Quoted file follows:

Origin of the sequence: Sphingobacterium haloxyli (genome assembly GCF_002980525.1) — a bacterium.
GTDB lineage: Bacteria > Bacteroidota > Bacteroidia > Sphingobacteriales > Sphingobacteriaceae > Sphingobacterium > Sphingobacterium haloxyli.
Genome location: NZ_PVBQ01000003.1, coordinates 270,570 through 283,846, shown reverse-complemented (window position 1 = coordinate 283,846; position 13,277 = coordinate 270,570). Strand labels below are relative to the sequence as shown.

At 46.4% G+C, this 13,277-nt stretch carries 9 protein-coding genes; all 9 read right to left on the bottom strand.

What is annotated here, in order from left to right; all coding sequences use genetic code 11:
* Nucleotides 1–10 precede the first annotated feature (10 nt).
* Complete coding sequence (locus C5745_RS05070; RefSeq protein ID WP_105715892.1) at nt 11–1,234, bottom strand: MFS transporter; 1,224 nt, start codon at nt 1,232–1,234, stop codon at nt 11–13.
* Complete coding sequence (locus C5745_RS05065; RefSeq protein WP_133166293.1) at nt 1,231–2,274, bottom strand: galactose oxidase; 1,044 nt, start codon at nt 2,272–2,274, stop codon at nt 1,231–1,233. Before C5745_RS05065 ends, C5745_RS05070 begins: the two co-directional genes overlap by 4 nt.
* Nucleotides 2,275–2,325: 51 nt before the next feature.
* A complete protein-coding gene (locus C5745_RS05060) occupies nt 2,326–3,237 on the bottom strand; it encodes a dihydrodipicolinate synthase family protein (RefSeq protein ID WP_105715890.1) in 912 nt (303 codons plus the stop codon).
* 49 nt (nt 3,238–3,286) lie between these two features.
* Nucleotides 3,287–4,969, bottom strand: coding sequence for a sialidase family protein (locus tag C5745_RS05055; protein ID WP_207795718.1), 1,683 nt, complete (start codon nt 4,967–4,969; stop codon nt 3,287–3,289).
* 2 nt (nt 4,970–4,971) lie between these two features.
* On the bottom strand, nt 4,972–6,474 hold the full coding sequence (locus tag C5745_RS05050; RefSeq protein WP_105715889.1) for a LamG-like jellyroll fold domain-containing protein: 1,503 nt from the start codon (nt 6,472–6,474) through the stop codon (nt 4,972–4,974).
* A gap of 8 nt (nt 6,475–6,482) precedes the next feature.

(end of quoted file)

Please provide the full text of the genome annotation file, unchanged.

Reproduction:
Origin of the sequence: Sphingobacterium haloxyli (genome assembly GCF_002980525.1) — a bacterium.
GTDB lineage: Bacteria > Bacteroidota > Bacteroidia > Sphingobacteriales > Sphingobacteriaceae > Sphingobacterium > Sphingobacterium haloxyli.
Genome location: NZ_PVBQ01000003.1, coordinates 270,570 through 283,846, shown reverse-complemented (window position 1 = coordinate 283,846; position 13,277 = coordinate 270,570). Strand labels below are relative to the sequence as shown.

At 46.4% G+C, this 13,277-nt stretch carries 9 protein-coding genes; all 9 read right to left on the bottom strand.

What is annotated here, in order from left to right; all coding sequences use genetic code 11:
* Nucleotides 1–10 precede the first annotated feature (10 nt).
* Complete coding sequence (locus C5745_RS05070; RefSeq protein ID WP_105715892.1) at nt 11–1,234, bottom strand: MFS transporter; 1,224 nt, start codon at nt 1,232–1,234, stop codon at nt 11–13.
* Complete coding sequence (locus C5745_RS05065; RefSeq protein WP_133166293.1) at nt 1,231–2,274, bottom strand: galactose oxidase; 1,044 nt, start codon at nt 2,272–2,274, stop codon at nt 1,231–1,233. Before C5745_RS05065 ends, C5745_RS05070 begins: the two co-directional genes overlap by 4 nt.
* Nucleotides 2,275–2,325: 51 nt before the next feature.
* A complete protein-coding gene (locus C5745_RS05060) occupies nt 2,326–3,237 on the bottom strand; it encodes a dihydrodipicolinate synthase family protein (RefSeq protein ID WP_105715890.1) in 912 nt (303 codons plus the stop codon).
* 49 nt (nt 3,238–3,286) lie between these two features.
* Nucleotides 3,287–4,969, bottom strand: coding sequence for a sialidase family protein (locus tag C5745_RS05055; protein ID WP_207795718.1), 1,683 nt, complete (start codon nt 4,967–4,969; stop codon nt 3,287–3,289).
* 2 nt (nt 4,970–4,971) lie between these two features.
* On the bottom strand, nt 4,972–6,474 hold the full coding sequence (locus tag C5745_RS05050; RefSeq protein WP_105715889.1) for a LamG-like jellyroll fold domain-containing protein: 1,503 nt from the start codon (nt 6,472–6,474) through the stop codon (nt 4,972–4,974).
* A gap of 8 nt (nt 6,475–6,482) precedes the next feature.